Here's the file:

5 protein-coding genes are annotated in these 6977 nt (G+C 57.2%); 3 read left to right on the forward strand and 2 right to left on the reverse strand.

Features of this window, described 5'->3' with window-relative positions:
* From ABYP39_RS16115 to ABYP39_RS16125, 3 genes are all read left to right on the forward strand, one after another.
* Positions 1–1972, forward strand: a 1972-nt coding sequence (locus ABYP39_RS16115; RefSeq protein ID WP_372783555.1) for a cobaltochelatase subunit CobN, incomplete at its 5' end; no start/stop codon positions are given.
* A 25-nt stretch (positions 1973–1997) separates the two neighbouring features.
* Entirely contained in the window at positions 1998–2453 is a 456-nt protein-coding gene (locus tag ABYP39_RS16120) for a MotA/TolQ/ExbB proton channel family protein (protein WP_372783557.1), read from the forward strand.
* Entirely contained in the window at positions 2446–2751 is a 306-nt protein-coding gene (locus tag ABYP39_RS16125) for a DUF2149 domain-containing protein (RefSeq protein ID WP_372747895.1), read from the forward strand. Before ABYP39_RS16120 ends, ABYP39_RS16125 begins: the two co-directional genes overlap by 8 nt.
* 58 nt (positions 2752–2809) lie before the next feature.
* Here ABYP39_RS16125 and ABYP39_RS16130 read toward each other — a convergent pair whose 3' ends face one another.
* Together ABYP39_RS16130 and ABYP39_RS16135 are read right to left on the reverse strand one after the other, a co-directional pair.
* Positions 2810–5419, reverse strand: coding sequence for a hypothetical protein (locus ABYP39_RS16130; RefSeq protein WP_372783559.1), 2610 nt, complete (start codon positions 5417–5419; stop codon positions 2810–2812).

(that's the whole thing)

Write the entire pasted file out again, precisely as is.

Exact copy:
5 protein-coding genes are annotated in these 6977 nt (G+C 57.2%); 3 read left to right on the forward strand and 2 right to left on the reverse strand.

Features of this window, described 5'->3' with window-relative positions:
* From ABYP39_RS16115 to ABYP39_RS16125, 3 genes are all read left to right on the forward strand, one after another.
* Positions 1–1972, forward strand: a 1972-nt coding sequence (locus ABYP39_RS16115; RefSeq protein ID WP_372783555.1) for a cobaltochelatase subunit CobN, incomplete at its 5' end; no start/stop codon positions are given.
* A 25-nt stretch (positions 1973–1997) separates the two neighbouring features.
* Entirely contained in the window at positions 1998–2453 is a 456-nt protein-coding gene (locus tag ABYP39_RS16120) for a MotA/TolQ/ExbB proton channel family protein (protein WP_372783557.1), read from the forward strand.
* Entirely contained in the window at positions 2446–2751 is a 306-nt protein-coding gene (locus tag ABYP39_RS16125) for a DUF2149 domain-containing protein (RefSeq protein ID WP_372747895.1), read from the forward strand. Before ABYP39_RS16120 ends, ABYP39_RS16125 begins: the two co-directional genes overlap by 8 nt.
* 58 nt (positions 2752–2809) lie before the next feature.
* Here ABYP39_RS16125 and ABYP39_RS16130 read toward each other — a convergent pair whose 3' ends face one another.
* Together ABYP39_RS16130 and ABYP39_RS16135 are read right to left on the reverse strand one after the other, a co-directional pair.
* Positions 2810–5419, reverse strand: coding sequence for a hypothetical protein (locus ABYP39_RS16130; RefSeq protein WP_372783559.1), 2610 nt, complete (start codon positions 5417–5419; stop codon positions 2810–2812).